You need to be 65 if you want to avail Medicare. However, Medicare might not be your priority if you are on the verge of attaining the age of 65 and receiving medical coverage with the health insurance provided by your employer. Not everyone needs Medicare.
But there are many who need to enroll themselves to avoid shelling out penalties for late enrolment. You might have to continue paying the penalties for a long time. If you assume that you don’t require to sign up for Medicare, it can be a grave mistake. So, should you get Medicare or not? Here is what you must know.
How Many are 65 and Still Working?
If the recent reports are to go by, something in the ballpark of 45 million workers belongs to the age group of 65 and older. According to the Bureau of Labor Statistics, around 17.9% of the total number of people from that age group. The share has been rising over the past few years. This is despite the economic crisis from the COVID-19 pandemic forcing people to retire. Aside from that, many have lost their jobs due to the crisis.
In January 2020, when the pandemic didn’t yet start wreaking havoc, 19.7% of the people from the age group of 65 and older were found to be working. A lot of people aged more than 65 lost their jobs when the pandemic unleashed its devastation. Post that, many opted for Medicare for primary health coverage. That pace has decelerated quite a bit. Unless there is an exception like being covered by an employer-provided health plan, you have seven months in your hand – three months before you turn 65, the month you turn 65, and three months after you turn 65, to enroll for Medicare.
Medicare is usually of two types – Part A, i.e., hospital coverage, and Part B, i.e., outpatient care services. You needn’t worry about premiums in the case of Part A if you have a minimum work history of 10 years throughout which you have made contributions to the plan through payroll taxes or self-employment taxes.
There is a monthly premium that you have to pay for Part B. For 2021, the standard amount is $148.50. However, beneficiaries who earn more pay more. 43% of those who sign up for Medicare prefer to have their Medicare Part A and Medicare Part B benefits catered to them through Part C or the Advantage Plan. The Part C plan also comprises Part D, which deals with prescription drugs. There might be or might not be a premium associated with that.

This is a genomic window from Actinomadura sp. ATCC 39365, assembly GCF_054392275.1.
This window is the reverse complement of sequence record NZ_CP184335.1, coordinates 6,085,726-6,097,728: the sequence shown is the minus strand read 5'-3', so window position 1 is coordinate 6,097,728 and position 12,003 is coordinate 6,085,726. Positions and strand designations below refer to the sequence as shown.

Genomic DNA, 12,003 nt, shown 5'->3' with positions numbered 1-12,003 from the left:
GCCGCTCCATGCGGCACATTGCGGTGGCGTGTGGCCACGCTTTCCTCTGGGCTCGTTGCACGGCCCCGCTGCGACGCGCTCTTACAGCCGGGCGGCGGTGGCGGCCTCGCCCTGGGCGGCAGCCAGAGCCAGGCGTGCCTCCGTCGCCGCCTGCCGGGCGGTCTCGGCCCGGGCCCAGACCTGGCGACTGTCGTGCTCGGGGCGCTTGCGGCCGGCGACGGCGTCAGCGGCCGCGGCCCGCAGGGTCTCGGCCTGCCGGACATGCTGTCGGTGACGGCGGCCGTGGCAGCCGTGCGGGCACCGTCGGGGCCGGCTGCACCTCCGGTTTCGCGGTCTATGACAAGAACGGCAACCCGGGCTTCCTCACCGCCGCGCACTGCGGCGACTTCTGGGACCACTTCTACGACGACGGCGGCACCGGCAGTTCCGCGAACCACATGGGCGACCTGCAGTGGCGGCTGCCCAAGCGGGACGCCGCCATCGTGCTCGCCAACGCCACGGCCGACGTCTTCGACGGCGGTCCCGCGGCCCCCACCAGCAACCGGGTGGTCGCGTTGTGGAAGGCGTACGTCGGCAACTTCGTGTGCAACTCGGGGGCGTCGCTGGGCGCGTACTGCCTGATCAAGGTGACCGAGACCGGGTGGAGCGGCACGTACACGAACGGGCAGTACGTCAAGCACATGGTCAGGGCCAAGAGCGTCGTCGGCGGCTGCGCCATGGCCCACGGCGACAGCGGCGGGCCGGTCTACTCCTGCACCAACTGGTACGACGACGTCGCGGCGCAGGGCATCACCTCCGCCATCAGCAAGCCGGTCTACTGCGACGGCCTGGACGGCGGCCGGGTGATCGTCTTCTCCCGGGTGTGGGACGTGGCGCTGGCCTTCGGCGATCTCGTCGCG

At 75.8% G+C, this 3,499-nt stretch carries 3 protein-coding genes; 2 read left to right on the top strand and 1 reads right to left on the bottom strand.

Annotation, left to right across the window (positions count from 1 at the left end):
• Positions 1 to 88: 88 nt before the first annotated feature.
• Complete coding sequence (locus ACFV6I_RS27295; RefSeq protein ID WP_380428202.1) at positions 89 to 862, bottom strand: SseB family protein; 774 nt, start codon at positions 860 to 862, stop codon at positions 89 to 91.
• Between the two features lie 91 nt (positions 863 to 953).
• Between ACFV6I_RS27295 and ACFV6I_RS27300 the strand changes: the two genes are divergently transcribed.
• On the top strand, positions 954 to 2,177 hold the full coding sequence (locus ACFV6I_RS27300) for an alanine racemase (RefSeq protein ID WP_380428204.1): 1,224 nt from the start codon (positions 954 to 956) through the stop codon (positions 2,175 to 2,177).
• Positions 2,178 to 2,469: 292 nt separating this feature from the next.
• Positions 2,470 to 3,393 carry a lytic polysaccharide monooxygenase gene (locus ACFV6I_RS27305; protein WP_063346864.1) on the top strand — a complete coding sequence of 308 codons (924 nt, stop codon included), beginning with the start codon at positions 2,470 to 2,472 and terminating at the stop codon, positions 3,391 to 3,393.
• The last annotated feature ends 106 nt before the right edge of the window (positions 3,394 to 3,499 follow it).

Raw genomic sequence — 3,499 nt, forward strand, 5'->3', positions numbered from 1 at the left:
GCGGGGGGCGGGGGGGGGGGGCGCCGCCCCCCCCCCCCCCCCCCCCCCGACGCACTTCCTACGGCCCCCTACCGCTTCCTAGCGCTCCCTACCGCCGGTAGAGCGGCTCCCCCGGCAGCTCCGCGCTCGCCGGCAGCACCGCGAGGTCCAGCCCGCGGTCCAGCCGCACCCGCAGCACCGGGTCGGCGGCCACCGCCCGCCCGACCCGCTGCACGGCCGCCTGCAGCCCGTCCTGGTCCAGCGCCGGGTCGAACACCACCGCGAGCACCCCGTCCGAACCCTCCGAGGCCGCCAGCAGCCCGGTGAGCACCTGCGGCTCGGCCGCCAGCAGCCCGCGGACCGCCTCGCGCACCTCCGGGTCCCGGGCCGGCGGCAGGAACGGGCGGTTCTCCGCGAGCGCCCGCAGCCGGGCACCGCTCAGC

The remaining 57% choose basic Medicare and might attach the Part D plan and the Medigap Policy. People with higher earnings shell out more in case of drug coverage. The penalties you incur for late enrolment can be lifelong. For Medicare Part B, the fine is 10% each year. For the Part D plan, you will have to shell out a penalty that amounts to 1% of the base premium, which, in 2021, amounts to $33.06.
Working for a Big Business
If you work for an organization with over 20 employees, you can postpone your Medicare enrolment until you take retirement. Most individuals with group health insurance tend to enroll for Part A (as it’s free) but postpone signing up for Medicare Part B.
If you pair it with your health savings account with a high-deductible health insurance policy through your employer, you won’t be able to contribute to your plan. This is after signing up for Medicare, even if your enrollment is for Part A. If you decide to stick to your current coverage and delay signing up for any Medicare plan, ensure that the plan has coverage making you eligible for Medicare Part B and Medicare Part D.
Working for a Small Business
If you are receiving health coverage through a company with an employee strength below 20, signing up for Medicare by the age of 65 is a good idea. This is irrespective of whether you stick to the employer plan.
However, deciding to opt out of employer coverage and choose Medigap and Medicare Part C or Part D plans might prove to be cost-effective. Individuals working for small businesses happen to shell out higher premiums than those who work for big businesses.
The Medicare enrollment rules would change based on the organization size if you already have insurance coverage from your workplace. If you miss the enrolment window, you might have to face penalties for delaying.